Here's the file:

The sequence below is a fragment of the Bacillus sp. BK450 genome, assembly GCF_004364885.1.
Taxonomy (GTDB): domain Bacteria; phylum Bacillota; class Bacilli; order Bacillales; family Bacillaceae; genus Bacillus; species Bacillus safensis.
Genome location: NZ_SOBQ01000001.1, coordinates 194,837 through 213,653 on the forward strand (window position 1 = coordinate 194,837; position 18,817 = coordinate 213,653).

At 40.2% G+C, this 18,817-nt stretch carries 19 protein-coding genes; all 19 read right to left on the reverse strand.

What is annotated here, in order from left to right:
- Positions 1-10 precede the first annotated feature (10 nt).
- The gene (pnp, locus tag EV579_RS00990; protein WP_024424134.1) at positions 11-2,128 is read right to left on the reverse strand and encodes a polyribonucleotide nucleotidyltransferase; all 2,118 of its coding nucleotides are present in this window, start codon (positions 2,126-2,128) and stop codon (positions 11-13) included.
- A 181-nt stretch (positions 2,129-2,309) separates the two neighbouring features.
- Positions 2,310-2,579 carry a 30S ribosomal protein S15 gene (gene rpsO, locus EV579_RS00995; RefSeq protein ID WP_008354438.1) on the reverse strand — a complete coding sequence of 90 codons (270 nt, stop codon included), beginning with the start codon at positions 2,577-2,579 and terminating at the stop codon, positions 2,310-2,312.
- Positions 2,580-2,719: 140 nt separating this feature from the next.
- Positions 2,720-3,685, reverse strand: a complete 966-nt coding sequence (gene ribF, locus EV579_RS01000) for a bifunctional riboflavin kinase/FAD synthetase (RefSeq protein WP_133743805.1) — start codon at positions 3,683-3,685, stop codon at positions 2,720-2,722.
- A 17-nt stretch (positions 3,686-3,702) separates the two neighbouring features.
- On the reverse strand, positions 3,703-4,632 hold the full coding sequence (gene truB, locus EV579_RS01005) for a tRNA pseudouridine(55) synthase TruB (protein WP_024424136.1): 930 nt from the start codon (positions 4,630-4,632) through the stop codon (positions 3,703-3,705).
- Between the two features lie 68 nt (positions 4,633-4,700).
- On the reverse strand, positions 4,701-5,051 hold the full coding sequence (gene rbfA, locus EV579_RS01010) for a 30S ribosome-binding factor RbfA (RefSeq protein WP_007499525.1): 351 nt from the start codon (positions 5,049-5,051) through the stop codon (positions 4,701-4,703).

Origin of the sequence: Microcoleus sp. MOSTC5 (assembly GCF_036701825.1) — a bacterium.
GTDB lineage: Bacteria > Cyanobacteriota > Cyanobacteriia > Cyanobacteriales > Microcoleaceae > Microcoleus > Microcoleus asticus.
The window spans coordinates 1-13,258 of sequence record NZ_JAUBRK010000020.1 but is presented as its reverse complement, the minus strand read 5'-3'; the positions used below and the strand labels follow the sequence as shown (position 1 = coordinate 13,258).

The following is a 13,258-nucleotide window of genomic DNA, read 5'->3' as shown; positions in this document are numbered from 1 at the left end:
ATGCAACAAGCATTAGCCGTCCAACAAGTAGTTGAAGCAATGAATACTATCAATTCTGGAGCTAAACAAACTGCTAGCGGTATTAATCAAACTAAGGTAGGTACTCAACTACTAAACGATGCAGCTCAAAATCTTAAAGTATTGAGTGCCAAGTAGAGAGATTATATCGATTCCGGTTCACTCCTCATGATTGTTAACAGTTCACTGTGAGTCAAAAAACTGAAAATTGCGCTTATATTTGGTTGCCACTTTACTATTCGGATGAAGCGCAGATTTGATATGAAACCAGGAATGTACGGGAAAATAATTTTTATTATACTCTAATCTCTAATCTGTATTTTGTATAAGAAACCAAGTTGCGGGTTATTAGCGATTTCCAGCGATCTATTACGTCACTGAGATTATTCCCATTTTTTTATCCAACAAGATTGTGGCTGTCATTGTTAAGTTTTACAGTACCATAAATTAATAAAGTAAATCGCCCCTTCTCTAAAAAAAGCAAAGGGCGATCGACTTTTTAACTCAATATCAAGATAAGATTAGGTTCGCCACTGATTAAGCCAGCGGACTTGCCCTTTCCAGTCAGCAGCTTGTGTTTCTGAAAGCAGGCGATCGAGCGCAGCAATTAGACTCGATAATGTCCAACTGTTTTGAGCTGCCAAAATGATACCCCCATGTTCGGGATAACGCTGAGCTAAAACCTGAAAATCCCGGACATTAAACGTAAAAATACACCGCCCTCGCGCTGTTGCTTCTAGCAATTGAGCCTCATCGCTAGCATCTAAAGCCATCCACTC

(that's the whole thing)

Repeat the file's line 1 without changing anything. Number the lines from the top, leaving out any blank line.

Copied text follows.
The sequence below is a fragment of the Bacillus sp. BK450 genome, assembly GCF_004364885.1.